Bake at 375 degrees F for 45 minutes. Cool thoroughly before cutting into bars or squares. Top with a dollop of sweetened whipped cream.
If anyone makes this before I do, please report back! :)
1 pumpkin (like Sugar Pie) about 4 lbs.
A 14" baguette cut into 1/4" slices and lightly toasted
1/4 lb. Gruyere cheese, grated
1 3/4 cups half and half
2 large eggs
1 1/2 tsp. salt
1 tsp fresh grated pepper
1/4 tsp grated nutmeg
Preheat oven to 350°F. Carefully cut a 1" slice off the top. Reserve the top. Scoop out and discard strings. (Can toast the seeds) Make three layers of toast and cheese in the pumpkin. Whisk together the remaining ingredients and slowly pour into the pumpkin. Replace the lid and bake in a shallow pan in the middle of the oven until the pumpkin is tender, about 1 1/2 - 2 hours. Serve by scooping out the pumpkin flesh with the bread and cheese. Serves 4.
Pumpkin Sweet Rice Pudding
Today I experimented. With sweet rice steaming on the stove, I purposely made 2 extra cups to give this idea a try. Once the sweet rice was made, I setup a large pot that contained 1 can of coconut milk, 1/3 cup of pumpkin puree, a good shake of cinnamon, ground clove, ground nutmeg and ground ginger along with a few crystalized ginger buttons and 1/8 cup of raw sugar on a low flame. Once the mixture was warm, I served in the rice to combine. Cooled on the counter then refrigerated. Turned out rich, creamy and wonderfully spiced.
I've read dozens of recipes online for Pumpkin Rice Pudding but none that used sweet rice or coconut milk and didn't require hours to achieve. With few ingredients, this quick cook version turned out remarkably well.
re: michele cindy
You can't go wrong with the recipe on the Libby's Pure Pumpkin can.
I *always* add more ground ginger (usually I double it to 1 tsp. at a minimum) and a bit more cloves. Also, if you're going frozen pie crust, make sure you are using a DEEP DISH pie shell. This recipe will completely fill a deep dish pie shell.
Also - only use the Pure Pumpkin. Do *not* use "pumpkin pie filling".
re: michele cindy
I've tried a bunch of different recipes, and keep coming back to the "ultimate pumkin pie" from epicurious: http://www.epicurious.com/recipes/foo.... I use just the filling part of the recipe (increasing the spices slightly and adding a pinch of cloves and 3/4 t. nutmeg). It (the filling, not the fussy crust) is easy and delicious (and so much better than fillings made with canned milk).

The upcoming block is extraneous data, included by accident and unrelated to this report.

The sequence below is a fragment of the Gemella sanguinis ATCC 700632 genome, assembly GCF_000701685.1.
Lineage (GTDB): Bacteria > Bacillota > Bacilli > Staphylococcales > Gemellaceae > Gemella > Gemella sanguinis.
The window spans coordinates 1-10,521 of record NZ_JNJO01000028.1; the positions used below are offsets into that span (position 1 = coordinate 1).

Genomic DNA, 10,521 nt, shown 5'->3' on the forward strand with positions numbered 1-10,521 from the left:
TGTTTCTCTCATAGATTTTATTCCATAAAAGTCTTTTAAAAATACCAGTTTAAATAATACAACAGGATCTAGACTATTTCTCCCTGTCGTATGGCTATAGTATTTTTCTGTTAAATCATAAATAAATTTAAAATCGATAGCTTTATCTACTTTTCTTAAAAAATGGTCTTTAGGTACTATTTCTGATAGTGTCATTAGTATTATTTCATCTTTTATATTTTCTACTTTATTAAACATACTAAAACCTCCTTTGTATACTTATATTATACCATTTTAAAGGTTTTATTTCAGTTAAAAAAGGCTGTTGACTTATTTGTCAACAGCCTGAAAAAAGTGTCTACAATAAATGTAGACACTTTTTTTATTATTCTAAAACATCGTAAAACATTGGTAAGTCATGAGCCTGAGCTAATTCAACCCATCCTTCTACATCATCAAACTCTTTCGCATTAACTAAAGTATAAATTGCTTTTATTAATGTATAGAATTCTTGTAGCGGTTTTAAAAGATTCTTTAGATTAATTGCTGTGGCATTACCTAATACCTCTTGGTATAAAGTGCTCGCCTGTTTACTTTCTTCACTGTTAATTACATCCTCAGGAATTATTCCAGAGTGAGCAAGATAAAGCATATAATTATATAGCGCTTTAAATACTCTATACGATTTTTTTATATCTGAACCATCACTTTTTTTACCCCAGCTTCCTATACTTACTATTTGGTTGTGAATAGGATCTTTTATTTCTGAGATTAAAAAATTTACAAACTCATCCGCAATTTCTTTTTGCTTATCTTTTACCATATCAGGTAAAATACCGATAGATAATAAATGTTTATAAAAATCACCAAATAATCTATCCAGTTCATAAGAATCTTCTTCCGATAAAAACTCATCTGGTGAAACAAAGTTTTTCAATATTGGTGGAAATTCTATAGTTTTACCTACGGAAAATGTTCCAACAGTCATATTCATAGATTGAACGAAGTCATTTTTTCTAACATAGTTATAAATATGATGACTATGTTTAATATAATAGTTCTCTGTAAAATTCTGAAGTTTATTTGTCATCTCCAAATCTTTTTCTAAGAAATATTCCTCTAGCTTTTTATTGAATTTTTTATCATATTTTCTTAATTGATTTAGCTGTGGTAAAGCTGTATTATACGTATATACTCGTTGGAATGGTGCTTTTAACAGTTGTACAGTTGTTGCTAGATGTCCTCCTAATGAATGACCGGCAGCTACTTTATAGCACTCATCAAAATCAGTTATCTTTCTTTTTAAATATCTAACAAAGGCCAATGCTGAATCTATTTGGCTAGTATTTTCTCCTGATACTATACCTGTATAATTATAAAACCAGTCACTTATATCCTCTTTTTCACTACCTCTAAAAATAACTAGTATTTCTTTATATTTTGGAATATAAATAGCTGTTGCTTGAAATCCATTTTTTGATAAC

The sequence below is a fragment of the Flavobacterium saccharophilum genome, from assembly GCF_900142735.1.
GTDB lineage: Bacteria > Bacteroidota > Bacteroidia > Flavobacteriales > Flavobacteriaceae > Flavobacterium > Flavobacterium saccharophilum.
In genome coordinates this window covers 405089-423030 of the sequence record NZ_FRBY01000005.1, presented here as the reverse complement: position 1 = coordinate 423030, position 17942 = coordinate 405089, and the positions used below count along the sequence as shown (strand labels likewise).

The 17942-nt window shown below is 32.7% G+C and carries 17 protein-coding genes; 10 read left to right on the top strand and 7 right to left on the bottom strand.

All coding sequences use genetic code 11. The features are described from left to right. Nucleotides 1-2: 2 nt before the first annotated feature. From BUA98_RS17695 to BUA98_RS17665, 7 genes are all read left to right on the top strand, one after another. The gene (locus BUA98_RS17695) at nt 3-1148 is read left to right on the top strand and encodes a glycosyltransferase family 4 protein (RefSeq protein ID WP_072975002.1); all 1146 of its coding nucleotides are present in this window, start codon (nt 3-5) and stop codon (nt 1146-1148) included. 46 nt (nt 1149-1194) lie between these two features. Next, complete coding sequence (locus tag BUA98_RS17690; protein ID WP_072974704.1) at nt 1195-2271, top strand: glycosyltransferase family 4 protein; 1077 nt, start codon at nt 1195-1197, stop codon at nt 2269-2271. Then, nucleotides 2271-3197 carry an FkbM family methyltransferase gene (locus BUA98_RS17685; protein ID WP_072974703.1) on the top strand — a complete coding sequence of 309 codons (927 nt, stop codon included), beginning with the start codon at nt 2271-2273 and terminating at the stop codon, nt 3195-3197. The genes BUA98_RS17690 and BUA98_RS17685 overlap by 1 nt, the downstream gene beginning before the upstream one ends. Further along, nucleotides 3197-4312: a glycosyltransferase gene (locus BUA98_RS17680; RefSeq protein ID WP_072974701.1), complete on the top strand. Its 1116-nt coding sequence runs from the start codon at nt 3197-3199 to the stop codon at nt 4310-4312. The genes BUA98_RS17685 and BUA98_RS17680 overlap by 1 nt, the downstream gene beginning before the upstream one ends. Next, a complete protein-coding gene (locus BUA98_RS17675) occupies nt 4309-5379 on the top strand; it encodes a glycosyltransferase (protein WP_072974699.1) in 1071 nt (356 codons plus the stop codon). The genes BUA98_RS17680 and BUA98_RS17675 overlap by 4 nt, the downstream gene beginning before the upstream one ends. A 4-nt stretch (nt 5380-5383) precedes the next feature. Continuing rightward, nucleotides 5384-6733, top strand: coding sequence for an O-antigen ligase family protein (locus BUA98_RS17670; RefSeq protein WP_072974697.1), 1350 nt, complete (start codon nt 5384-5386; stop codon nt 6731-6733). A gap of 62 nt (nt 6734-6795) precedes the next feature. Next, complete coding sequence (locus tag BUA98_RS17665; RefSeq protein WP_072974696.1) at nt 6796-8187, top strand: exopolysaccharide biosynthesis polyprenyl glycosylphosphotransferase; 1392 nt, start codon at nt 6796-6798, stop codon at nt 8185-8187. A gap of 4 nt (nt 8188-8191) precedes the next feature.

re: michele cindy
I agree with Linda on this one.
Also, take the time to blind bake the crust, it makes all the difference in the world, no soggy pie crust.
And, I made the leap and bought a pie shield and for blind baking pies, this little contraption is a life saver for over browned edges. I got mine at the Christmas Tree Shop, for $1.99. Can't believe after all these years, I didn't have one.
Here is a picture of the Libby's pie I made for my sister last weekend. It's her favorite.
Got it right here on this board, great recipe and very forgiving too!
Pikawicca's pie crust
For 1 crust, double for 2
1 1/2 C. a-p flour
1/4 tsp. salt, I use less
1/8th tsp, baking powder
1 stick cold unsalted butter cut into Tbs. slices
3 Tbs. ice water
Put flour, baking powder and salt in work bowl of a food processor fitted with the steel knife. Whizz it a few times. Add butter and pulse until combined. Add water by the Tbs. pulsing. After the third Tbs. let it run until it forms a ball on the blade. Remove from processor and flatten into a disc. wrap in wax paper, Saran or what ever and refrigerate for at least an hour. Then roll out and put into your pie dish. If Blind baking prick well and refrigerate until well chilled before baking. This helps prevent it from shrinking.
If you can ever get your hands on a curry pumpkin (I discovered them in a farmern's market in Portland, ME, and have never seen them anywhere else) they are heavenly. Bright reddish orange in color and beautiful to look at, as well as to eat.
Timely resurrection of this topic...
Here's link to a NYT article that has 4 pages worth of pumpkin recipes:
I love a stuffed pumpkin I made last month from Claudia Roden's "The New Book of Middle Eastern Food." Ground lamb, a bit of cooked rice, pignoli, cinnamon, cumin, cayenne S & P. I'll be making it for Thanksgiving...
Iced pumpkin cookies!! As soon as the weather turns cooler, this is my go-to dessert recipe.
Iced Pumpkin Cookies
- 2 1/2 cups all-purpose flour
- 1 tsp. baking powder
- 1 tsp. baking soda
- 2 tsp. ground cinnamon
- 1/2 tsp. ground nutmeg
- 1/2 tsp. ground cloves
- 1/2 tsp. salt
- 1/2 cup (8 tbsp.) butter, softened
- 1 1/2 cups white sugar
- 1 cup canned pumpkin puree
- 1 egg
- 1 tsp. vanilla extract
- 2 cups confectioners' sugar
- 3 tbsp. milk
- 1 tbsp. melted butter
- 1 tsp. vanilla extract
1. Preheat oven to 350 degrees F (175 degrees C). Combine flour, baking powder, baking soda, cinnamon, nutmeg, ground cloves, and salt; set aside.
2. In a medium bowl, cream together the 1/2 cup of butter and white sugar. Add pumpkin, egg, and 1 teaspoon vanilla to butter mixture, and beat until creamy. Mix in dry ingredients. Drop on cookie sheet by tablespoonfuls; flatten slightly.
3. Bake for 15 to 20 minutes in the preheated oven. Cool cookies, then drizzle glaze with fork.
To Make Glaze: Combine confectioners' sugar, milk, 1 tablespoon melted butter, and 1 teaspoon vanilla. Add milk as needed, to achieve drizzling consistency.
These Date Pecan Pumpkin Squares are AMAZING. I first made them for a Thanksgiving potluck and they were a huge hit - I even caught a 3-year-old sneaking extras - and the adults loved them too. Since then, I've looked forward to making them each fall.
mollyo, if you ever tracked down mesquite flour (i've been meaning to tell you that i confirmed it at the SM Co-op), sub about 1/2 cup of it for the AP flour - the flavor pairing is perfect. definitely cut back on the sugar too, and i like to add a pinch each of cardamom and espresso powder.